Stop at the Viking traffic lights or Erik the Red will cut you in half – The Post

Stop at the Viking traffic lights or Erik the Red will cut you in half

Aarhus Municipality have switched over 17 of their city centre pedestrian crossings to reflect the town’s warrior heritage

Stop or I will axe you in half (both screenshots)
August 28th, 2019 10:51 am| by Ben Hamilton

Did you know that there are traffic lights in the US state of Oregon, the Polish city of Karkow and the Ukrainian capital of Kiev that indicate to drivers the speed they should slow down to in order to hit the next green light running?

Or that the likes of London, Madrid and Cologne have in recent years installed same-sex traffic light figures – often in connection with Pride – although the Austrian city of Linz scrapped the gay lights they installed ahead of Eurovision 2015 following opposition from the ironically-named Freedom Party.

But the LGBT community isn’t the only one to get their own set, as councillors in Aarhus are installing 17 traffic lights in the city centre to recognise a group who have also suffered centuries of persecution from right-wing Christians.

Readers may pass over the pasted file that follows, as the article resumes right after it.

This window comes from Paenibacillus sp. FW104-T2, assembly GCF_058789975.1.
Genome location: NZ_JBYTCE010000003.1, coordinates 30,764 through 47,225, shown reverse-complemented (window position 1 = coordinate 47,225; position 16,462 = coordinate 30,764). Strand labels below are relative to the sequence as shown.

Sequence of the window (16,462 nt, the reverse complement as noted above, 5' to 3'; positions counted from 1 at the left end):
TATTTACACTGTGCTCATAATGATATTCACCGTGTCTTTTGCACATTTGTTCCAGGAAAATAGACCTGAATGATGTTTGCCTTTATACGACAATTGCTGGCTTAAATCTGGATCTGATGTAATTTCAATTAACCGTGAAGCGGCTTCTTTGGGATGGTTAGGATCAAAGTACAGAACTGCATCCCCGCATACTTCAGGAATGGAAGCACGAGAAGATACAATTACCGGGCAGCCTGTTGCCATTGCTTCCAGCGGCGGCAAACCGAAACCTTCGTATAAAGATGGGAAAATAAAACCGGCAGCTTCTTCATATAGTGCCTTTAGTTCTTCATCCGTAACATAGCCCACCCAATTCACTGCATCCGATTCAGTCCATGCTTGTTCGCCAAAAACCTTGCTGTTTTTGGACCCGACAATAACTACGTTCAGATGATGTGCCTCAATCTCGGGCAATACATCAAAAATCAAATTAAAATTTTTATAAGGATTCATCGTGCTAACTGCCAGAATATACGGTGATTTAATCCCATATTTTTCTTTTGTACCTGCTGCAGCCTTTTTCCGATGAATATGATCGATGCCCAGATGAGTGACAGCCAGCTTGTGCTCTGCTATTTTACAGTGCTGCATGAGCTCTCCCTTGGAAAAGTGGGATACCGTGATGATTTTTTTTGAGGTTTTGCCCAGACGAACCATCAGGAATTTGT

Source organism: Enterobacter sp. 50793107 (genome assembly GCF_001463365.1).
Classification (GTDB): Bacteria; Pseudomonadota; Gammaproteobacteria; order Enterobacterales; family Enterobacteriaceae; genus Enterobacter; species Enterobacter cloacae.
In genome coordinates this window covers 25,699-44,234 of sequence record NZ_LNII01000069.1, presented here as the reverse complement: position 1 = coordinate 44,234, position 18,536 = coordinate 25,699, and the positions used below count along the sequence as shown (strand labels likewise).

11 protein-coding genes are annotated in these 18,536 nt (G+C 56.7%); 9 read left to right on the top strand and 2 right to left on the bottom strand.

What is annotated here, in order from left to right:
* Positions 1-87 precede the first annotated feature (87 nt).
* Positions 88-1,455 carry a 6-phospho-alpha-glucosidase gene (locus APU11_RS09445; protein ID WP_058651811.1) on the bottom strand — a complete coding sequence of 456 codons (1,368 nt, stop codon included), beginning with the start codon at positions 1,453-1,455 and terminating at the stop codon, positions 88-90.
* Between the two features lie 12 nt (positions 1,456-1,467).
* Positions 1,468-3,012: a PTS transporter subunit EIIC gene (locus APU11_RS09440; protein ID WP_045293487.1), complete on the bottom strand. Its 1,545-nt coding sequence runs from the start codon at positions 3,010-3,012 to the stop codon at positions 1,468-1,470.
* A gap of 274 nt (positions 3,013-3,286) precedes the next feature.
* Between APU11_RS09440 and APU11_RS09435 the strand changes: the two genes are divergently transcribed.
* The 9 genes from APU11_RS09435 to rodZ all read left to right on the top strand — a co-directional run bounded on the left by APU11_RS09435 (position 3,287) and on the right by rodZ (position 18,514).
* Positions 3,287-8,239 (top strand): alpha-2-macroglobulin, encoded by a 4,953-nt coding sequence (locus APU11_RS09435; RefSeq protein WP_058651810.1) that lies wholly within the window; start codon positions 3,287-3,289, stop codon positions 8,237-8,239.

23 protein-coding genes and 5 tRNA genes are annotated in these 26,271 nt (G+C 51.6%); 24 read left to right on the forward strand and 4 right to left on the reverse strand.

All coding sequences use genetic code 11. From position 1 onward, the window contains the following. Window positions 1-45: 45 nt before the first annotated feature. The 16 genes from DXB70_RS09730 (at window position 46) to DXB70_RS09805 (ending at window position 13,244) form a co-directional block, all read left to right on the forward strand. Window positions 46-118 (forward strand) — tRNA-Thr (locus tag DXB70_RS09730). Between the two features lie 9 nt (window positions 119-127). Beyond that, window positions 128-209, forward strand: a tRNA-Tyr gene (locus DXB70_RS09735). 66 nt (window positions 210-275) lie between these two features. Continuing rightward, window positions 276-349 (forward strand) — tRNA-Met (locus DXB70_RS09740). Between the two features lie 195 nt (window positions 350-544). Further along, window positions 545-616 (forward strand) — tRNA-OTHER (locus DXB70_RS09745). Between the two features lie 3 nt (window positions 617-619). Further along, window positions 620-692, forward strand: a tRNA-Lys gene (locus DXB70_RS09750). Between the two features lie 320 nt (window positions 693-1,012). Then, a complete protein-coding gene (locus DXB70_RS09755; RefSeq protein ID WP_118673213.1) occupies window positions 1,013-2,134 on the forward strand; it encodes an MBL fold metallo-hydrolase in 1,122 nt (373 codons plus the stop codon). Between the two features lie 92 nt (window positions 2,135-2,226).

Yup, you guessed it! The Vikings!

READ ALSO: Aarhus launches a water drone to collect water waste

Erik the Red is in town!
The red and green men have been replaced by red and green Vikings (so presumably that’s Erik the Red and … er … the geezer who conquered Ireland?) to recognise the city’s foundation by the medieval warriors, and historians will be happy to note there isn’t a horned helmet in sight.

“There were no horns on the helmets, so they are not included,” explained Mads Kähler Holst, the head of Moesgaard Museum, who collaborated with the municipality on what is a project to educate the city about its history.

This autumn, the lights will be complemented by guided talks and facades.

Gets you thinking about your heritage
The good folk of Aarhus have Bünyamin Simsek, a councillor responsible for technology and the environment, to thank for the initiative – and they would appear to be happy!

“I think it’s a lot of fun,” Camilla Kirkegaard, a passer-by, told TV2. “It gets you thinking while you wait for the green light: about our history, cultural heritage and who we are as Danes.”

“It encourages discussions with our kids about our history,” concurred another pedestrian Marie Ravn.

Come and I will charm you with a saga